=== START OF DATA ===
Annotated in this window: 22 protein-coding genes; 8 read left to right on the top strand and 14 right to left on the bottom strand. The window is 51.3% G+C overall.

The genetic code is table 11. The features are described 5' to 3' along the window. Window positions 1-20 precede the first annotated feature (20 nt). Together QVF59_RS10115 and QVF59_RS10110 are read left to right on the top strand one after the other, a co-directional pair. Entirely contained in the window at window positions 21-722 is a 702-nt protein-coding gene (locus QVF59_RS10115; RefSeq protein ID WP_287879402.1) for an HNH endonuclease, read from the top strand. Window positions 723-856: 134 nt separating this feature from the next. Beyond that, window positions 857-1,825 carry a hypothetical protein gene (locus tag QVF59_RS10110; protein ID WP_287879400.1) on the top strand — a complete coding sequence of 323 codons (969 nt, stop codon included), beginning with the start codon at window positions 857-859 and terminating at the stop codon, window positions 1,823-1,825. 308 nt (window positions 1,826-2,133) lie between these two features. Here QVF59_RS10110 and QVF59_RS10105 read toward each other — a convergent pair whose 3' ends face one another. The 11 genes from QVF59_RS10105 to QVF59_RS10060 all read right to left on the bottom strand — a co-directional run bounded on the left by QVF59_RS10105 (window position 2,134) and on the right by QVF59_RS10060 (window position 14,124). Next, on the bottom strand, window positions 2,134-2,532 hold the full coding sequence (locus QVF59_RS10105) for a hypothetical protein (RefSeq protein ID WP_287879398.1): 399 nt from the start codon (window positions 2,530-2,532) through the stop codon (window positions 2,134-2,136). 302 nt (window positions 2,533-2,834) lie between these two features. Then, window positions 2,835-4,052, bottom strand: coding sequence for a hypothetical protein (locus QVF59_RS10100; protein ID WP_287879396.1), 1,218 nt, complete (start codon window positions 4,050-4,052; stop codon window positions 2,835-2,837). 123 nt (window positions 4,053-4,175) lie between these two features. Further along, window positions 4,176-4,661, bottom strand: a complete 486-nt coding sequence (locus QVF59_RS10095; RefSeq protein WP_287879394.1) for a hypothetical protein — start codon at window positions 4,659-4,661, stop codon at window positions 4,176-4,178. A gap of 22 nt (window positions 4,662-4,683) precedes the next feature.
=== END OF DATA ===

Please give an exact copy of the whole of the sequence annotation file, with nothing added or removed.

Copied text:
Annotated in this window: 22 protein-coding genes; 8 read left to right on the top strand and 14 right to left on the bottom strand. The window is 51.3% G+C overall.

The genetic code is table 11. The features are described 5' to 3' along the window. Window positions 1-20 precede the first annotated feature (20 nt). Together QVF59_RS10115 and QVF59_RS10110 are read left to right on the top strand one after the other, a co-directional pair. Entirely contained in the window at window positions 21-722 is a 702-nt protein-coding gene (locus QVF59_RS10115; RefSeq protein ID WP_287879402.1) for an HNH endonuclease, read from the top strand. Window positions 723-856: 134 nt separating this feature from the next. Beyond that, window positions 857-1,825 carry a hypothetical protein gene (locus tag QVF59_RS10110; protein ID WP_287879400.1) on the top strand — a complete coding sequence of 323 codons (969 nt, stop codon included), beginning with the start codon at window positions 857-859 and terminating at the stop codon, window positions 1,823-1,825. 308 nt (window positions 1,826-2,133) lie between these two features. Here QVF59_RS10110 and QVF59_RS10105 read toward each other — a convergent pair whose 3' ends face one another. The 11 genes from QVF59_RS10105 to QVF59_RS10060 all read right to left on the bottom strand — a co-directional run bounded on the left by QVF59_RS10105 (window position 2,134) and on the right by QVF59_RS10060 (window position 14,124). Next, on the bottom strand, window positions 2,134-2,532 hold the full coding sequence (locus QVF59_RS10105) for a hypothetical protein (RefSeq protein ID WP_287879398.1): 399 nt from the start codon (window positions 2,530-2,532) through the stop codon (window positions 2,134-2,136). 302 nt (window positions 2,533-2,834) lie between these two features. Then, window positions 2,835-4,052, bottom strand: coding sequence for a hypothetical protein (locus QVF59_RS10100; protein ID WP_287879396.1), 1,218 nt, complete (start codon window positions 4,050-4,052; stop codon window positions 2,835-2,837). 123 nt (window positions 4,053-4,175) lie between these two features. Further along, window positions 4,176-4,661, bottom strand: a complete 486-nt coding sequence (locus QVF59_RS10095; RefSeq protein WP_287879394.1) for a hypothetical protein — start codon at window positions 4,659-4,661, stop codon at window positions 4,176-4,178. A gap of 22 nt (window positions 4,662-4,683) precedes the next feature.